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Valerian and the City of a Thousand Planets is based on a French sci-fi comic book series written in the '60s and has boatloads of potential. The adaptation from comic to screen materializes as a futuristic world where Valerian (Dane DeHaan) and Laureline (Cara Delevingne) are federal agents who are assigned a mission on Alpha, a space station that became a mega-city where many species have gathered to share knowledge and to live. The supporting cast include big names such as Rihanna, Ethan Hawke, Clive Owen, and John Goodman.  Before I chug along with my review of Valerian, I need to let out a long, disappointed sigh.


 
 
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While browsing Amazon Prime I came upon Salmon Fishing in the Yemen, which I knew nothing about, except that it was a romance movie starring Ewan McGregor- and I loooove Ewan McGregor and his angelic voice. He could sing me to sing to sleep any and every night. Regrettably, he doesn't sing in this movie. Sorry everyone.


 
 
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Action movies have different rules, it’s true. If you’re anything like me, you expect flaming car crashes and intricate fight scenes, but a plot with the structure of swiss cheese is easy to ignore because the rest is so thrilling. Fortunately for me, Crank offers funny and frenzy simultaneously. All hail the rise of the Action Comedy because Jason Statham does not disappoint.


 
 
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By Rachel Hinton

I'm a sucker for anything '80s so when I saw that Netflix was releasing a new television show called GLOW (Gorgeous Ladies of Wrestling), a fictionalized version of the women’s wrestling circuit set in that awesome decade, I was instantly enamored and excited. So, like any person obsessed with Netflix, I melted into my worn out couch and pressed play on the whole season.




 
 
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A few nights ago, my roommates and I cracked open a box of wine and settled in for a movie night at home. We were in the mood for a “peekaboo,” our term for a movie that’s scary and suspenseful, but nothing so terrifying that we’d end up traumatized and in a psych ward post-viewing. We’d all seen Netflix advertising Hush during our personal streaming sessions, and figured home invasion plus deaf woman equalled perfect choice. 


Since then, one of my roommates has rewatched Hush eight times, asking friends “Have you seen Hush? No? Let’s watch it!” We’re all obsessed. 


 
 
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What can I say about Stranger Things that hasn’t already been said? (You’re gonna find out).  Netflix’s summer smash hit is the perfect binging serving size. The first season is comprised of eight episodes, clocking in less than an hour each.  You could consume the entire season in a day, and still have time to do some other human activity like go out to dinner, or put on clean underwear.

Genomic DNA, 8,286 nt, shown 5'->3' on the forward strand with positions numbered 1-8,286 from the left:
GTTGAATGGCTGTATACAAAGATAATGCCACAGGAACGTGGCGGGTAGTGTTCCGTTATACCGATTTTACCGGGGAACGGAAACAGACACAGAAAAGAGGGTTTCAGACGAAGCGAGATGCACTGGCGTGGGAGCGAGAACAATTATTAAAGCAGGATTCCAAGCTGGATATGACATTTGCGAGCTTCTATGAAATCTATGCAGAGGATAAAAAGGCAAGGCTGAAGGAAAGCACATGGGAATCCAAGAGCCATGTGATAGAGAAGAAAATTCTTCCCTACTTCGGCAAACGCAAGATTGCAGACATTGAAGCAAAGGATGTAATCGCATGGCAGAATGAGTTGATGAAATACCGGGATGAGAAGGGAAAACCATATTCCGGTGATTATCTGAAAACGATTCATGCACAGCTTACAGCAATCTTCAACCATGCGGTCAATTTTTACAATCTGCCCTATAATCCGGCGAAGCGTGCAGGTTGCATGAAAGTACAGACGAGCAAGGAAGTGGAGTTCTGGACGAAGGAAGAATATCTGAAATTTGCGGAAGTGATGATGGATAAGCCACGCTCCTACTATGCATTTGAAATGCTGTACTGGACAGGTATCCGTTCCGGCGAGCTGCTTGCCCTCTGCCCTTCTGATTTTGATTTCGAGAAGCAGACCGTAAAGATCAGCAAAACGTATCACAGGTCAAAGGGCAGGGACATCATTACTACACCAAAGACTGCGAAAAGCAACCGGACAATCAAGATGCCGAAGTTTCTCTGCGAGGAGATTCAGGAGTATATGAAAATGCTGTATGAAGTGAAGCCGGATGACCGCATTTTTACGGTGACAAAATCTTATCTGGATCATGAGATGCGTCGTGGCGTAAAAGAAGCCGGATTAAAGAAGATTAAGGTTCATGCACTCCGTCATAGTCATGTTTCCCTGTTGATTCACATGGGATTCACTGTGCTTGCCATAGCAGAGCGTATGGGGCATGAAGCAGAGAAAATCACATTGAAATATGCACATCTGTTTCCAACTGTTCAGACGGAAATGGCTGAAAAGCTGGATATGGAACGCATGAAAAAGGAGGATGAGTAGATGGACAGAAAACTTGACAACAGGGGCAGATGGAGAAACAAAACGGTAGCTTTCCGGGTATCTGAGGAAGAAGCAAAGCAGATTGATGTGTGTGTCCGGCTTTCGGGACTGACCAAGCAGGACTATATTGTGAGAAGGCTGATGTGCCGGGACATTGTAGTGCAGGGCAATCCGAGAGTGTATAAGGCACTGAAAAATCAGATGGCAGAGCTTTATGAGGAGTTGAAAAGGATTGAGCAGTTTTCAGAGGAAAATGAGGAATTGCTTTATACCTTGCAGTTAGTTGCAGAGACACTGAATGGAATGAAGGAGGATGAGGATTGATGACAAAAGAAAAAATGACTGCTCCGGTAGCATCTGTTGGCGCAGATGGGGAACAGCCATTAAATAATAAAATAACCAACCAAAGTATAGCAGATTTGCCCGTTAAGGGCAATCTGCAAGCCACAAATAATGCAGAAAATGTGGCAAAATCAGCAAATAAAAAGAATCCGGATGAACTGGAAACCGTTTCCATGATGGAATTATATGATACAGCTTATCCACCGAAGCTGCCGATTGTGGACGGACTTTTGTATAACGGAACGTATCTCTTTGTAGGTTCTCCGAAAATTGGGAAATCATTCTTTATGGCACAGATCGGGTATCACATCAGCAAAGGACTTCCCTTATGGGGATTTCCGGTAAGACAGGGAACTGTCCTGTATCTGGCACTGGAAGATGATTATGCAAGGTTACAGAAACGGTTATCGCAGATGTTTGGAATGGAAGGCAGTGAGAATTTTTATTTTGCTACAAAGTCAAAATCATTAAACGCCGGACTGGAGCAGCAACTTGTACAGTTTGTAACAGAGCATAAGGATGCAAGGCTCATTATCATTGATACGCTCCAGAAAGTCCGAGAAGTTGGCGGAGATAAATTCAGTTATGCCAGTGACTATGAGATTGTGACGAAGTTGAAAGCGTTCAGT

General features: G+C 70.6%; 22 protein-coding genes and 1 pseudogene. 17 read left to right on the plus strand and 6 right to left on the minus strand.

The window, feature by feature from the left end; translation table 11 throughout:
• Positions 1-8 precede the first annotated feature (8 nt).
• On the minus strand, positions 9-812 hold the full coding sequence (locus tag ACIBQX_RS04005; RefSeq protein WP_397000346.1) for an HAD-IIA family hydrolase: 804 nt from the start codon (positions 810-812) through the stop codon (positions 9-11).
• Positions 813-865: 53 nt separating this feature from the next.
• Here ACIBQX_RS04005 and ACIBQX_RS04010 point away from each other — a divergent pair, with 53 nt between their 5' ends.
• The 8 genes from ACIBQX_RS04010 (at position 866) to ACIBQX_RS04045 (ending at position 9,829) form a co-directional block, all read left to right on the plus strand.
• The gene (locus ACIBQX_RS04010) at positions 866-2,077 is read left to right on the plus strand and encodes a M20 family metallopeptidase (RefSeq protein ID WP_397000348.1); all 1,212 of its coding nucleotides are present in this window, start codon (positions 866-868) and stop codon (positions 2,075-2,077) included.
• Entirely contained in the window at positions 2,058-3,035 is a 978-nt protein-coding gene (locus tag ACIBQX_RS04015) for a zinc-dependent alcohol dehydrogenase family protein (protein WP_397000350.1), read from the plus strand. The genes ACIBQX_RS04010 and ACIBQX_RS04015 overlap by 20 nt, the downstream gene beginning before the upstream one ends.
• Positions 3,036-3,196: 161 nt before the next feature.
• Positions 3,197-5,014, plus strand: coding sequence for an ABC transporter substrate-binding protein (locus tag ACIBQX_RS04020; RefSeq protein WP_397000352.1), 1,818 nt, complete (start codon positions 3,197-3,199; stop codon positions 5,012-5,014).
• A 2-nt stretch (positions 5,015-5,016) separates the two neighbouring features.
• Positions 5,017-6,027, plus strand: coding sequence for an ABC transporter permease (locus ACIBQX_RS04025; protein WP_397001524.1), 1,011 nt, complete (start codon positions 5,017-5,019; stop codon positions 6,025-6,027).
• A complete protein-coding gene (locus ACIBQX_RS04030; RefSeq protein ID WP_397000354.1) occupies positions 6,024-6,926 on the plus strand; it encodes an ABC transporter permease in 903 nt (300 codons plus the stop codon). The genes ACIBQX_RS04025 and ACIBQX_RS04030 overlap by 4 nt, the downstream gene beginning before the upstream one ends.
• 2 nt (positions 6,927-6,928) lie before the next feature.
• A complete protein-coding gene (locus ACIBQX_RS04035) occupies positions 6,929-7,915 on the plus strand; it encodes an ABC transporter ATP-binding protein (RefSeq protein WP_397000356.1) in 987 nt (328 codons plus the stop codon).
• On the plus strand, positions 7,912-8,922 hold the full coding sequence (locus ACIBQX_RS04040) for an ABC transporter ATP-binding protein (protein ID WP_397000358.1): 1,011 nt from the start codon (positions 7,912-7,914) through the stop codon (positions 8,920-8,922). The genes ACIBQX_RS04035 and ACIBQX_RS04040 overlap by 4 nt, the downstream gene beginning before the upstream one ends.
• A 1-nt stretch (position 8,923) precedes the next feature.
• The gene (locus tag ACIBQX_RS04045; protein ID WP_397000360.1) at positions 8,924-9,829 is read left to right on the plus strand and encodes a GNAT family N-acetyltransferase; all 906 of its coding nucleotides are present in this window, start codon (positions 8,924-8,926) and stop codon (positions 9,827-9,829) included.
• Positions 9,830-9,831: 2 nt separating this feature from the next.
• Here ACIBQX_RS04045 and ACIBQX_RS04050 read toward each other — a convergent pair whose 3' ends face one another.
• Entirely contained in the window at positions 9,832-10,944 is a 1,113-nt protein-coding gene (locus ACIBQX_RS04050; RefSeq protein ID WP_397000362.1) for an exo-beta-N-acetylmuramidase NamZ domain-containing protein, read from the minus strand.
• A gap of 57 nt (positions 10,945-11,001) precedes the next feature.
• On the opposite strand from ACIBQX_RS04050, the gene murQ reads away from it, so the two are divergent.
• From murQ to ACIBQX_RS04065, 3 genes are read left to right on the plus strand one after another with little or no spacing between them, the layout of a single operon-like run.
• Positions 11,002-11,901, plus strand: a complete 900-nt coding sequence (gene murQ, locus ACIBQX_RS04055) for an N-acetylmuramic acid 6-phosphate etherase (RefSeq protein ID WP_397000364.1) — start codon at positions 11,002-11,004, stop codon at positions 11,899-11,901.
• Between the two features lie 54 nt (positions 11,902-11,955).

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Just like with Captain America: Civil War, I had no prior knowledge of Suicide Squad’s place in the comic book world. If anything I thought it may have some loose association with Suicide Girls because Harley Quinn kinda looks like a Suicide Girl? Maybe I don’t know anything about Suicide Girls either?


 
 
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I went to this movie solely for Skarsgard’s abs. I watched the trailer three times in a row for Skarsgard’s abs and was SOLD on paying $15 to watch them for two hours. I guess I was expecting him to be half naked throughout the entire film (and big props to IMDb for citing “male objectification” as one of the plot keywords) but was disappointed. Frankly, the entire film was a disappointment, but the Movies on Tap boys already knew that (I’m still waiting for my You Are An Idiot postcard…) 


 
 
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Full Disclosure: I fucking love Independence Day. Everyone and everything about the 1996 classic works so well together, and is so well loved. We’ve all been re-watching, reliving, and reciting our favorite parts of Independence Day for past 20 years, so there was no way the sequel could have lived up to the original. That being said (drink!) I tried to enjoy Independence Day: Resurgence as a film independent (ha!) of the original. Sadly, it’s impossible to do. 


 
 
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Seeing Love and Friendship was like going to a The Cheesecake Factory; you know exactly what you’re gonna get and how you’re gonna get it. Even though I wasn’t familiar with the original work, I knew it would be a perfectly delightful escape in the world of Jane Austen that I know and love.  While this is no BBC Pride and Prejudice miniseries (which I own on DVD and watched religiously the entire summer before I moved away to college), it is delightful Jane Austen escapism, with extra humor and sass.

The drama starts immediately when two ladies escape into a carriage, fleeing a manor full of another woman’s shrieks. A few characters run outside to watch the carriage pull away, and the camera lingers on each face before text of their name, relation, and defining personality trait, are shown. This introduction continues to include characters we will meet later, which I found to be equal parts helpful and confusing. I appreciated knowing who everyone was, yet I couldn’t keep them all straight until I was further in the film.